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From MACE-Dir call 2016-02-22:

[AI] (Bill T) will take next steps in exploring development  of Grouper Reference Architecture Recommendations for Groups and Folders

Grouper is a powerful enterprise access management system. This power and flexibility however can be quite daunting especially to a new deployer. For instance the approach to group and folder design is mostly left up to the deployer. In response to that the community has provided a number of examples and suggestions:

Some common themes among these approaches include: 

* a root folder for the institution like “lafayette” or “lc”

* “etc” folders for configuration and admin groups

* a folder for reference groups (i.e. institutional affiliations)

* a folder for applications

* a folder for organizational hierarchies

* a folder for class rosters

* use of folders hierarchy to provide delegated management


A reasonable starting structure based on initial use cases might be:

* lc ­ top level folder to organize deploying institution namespace folder and groups

* lc:app ­ enterprise applications folders and authorization groups

* lc:org ­ organization hierarchy and groups

* lc:ref ­ reference groups

* lc:crs  course rosters

* etc ­ top level folder for Grouper config groups, sysadmin group, loader jobs

* test ­ testing folder for the IAM team


Additionally there are other examples of implementing capabilities via:

* composite groups to implement allow/deny for “authorization groups"

* composite groups to supplement sources of truth (anti-pattern?) for reference groups

* nested etc folders to implement ARBAC

* rules

* various options and settings in, etc


Providing a reference model for these questions would make adopting and operating grouper easier, lead to more consistent practice (and value to the deployer), and set in place the possibility of higher order capabilities based on the reference model (i.e. capabilities or functions that can rely on specific folders/groups/attributes/etc to be in place). One can envision a number of different access management use cases that lead to specific grouper structure and configuration. The reference model could incorporate these as well, so for each use case or capability there would be reference model for groups/folder/attributes/rules/etc.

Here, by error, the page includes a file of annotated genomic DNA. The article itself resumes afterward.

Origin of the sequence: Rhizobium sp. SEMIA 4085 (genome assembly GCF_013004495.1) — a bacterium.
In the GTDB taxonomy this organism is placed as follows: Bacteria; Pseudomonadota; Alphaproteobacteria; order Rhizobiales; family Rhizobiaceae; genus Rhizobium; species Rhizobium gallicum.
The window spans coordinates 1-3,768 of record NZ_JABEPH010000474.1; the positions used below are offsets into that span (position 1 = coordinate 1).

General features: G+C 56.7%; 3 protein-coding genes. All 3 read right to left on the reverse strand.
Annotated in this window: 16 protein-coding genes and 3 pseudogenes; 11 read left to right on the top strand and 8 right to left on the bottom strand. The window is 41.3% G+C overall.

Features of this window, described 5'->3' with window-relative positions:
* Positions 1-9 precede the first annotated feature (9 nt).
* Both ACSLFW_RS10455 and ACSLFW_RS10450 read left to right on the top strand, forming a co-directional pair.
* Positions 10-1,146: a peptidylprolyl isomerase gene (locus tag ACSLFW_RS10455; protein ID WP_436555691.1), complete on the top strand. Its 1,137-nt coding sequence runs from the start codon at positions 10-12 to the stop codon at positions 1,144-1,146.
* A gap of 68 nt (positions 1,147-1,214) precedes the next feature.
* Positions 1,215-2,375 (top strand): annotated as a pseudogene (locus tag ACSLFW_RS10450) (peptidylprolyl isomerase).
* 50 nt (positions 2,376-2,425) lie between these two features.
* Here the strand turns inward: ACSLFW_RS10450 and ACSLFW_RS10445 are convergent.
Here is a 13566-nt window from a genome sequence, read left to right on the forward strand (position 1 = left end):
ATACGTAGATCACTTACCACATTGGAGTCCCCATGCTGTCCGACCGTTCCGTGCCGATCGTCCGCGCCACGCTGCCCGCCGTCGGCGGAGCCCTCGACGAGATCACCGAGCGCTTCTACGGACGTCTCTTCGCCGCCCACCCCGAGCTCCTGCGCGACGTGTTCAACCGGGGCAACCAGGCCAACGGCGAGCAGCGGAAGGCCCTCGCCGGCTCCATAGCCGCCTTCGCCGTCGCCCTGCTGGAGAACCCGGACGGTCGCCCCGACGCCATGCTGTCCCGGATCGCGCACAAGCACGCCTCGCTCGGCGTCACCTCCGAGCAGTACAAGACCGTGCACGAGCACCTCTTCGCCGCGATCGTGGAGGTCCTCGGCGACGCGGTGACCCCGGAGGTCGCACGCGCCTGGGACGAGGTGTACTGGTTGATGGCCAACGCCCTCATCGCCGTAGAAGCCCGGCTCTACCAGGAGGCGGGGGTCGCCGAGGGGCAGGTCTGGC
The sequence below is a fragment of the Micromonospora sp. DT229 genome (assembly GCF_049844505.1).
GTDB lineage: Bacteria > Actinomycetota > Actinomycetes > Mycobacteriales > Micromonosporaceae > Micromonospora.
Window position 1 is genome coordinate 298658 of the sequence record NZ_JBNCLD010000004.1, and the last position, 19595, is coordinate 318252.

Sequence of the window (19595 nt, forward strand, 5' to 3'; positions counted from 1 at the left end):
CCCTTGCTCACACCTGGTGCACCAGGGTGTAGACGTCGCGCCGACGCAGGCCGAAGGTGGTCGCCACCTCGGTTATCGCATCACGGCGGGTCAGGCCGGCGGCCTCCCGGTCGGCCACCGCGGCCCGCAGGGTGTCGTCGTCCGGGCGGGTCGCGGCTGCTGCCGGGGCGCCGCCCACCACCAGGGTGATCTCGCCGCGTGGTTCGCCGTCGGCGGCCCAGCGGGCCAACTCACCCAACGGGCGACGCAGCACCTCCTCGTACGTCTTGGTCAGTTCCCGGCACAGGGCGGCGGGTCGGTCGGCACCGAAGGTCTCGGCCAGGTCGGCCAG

Rather than leaving all the options open, the suggestion is for a more opinionated "TIER model" that could help institutions get deployed and operating faster, and with quicker initial wins. Basically continuing to move from “toolkit for group management” to “enterprise access management system” with some common practice.

Making any sense?




From: William G. Thompson, Jr. <>

Date: Wed, Feb 24, 2016 at 3:07 PM

Subject: Grouper

To: Tom Barton <>



I'm not sure if I misunderstood your comments today about wanting to keep Grouper focused solely on group management, but I'd love to chat more about that if you have a moment sometime soon.

If "account provisioning" is left to some other component it will still need all the grouper power of group delegation, group math, loader, etc. in order figure out who should be provisioned. Why not let grouper take the final step and make it so.

I suspect that just managing incoming identity data, identity life cycle, and identifier assignment, etc will be enough for any person registry. And more practically most (and possibly all) institutions will be very slow to take on such a project. So in any case that gap in functionality will remain for quite a long time.

My current plan for IAM nirvana includes driving policy about account provisioning with grouper. This might not include "primary account" such as an LDAP DN in an EDS as required for primary authentication, but it will likely include every other system that needs "some identity data" (aka "an account") to function. 

My current plan goes something like this:

1) assume a source of canonical identities (person registries are too hard, and everyone has one already!)

2) point grouper subject api at 1)

3) create base "reference groups" (constituents, courses, organizations, committees, offices, etc) mostly driven by systems of record and maintained by grouper loader.

4) implement access management policy (accounts and groups) using grouper group math magic to drive effective membership for "account groups", "authorization groups", and "other groups (like mailing lists, etc)" which maintain fidelity with target systems. 

5) enjoy the afterglow. :)

Is this at odds with your vision for Grouper?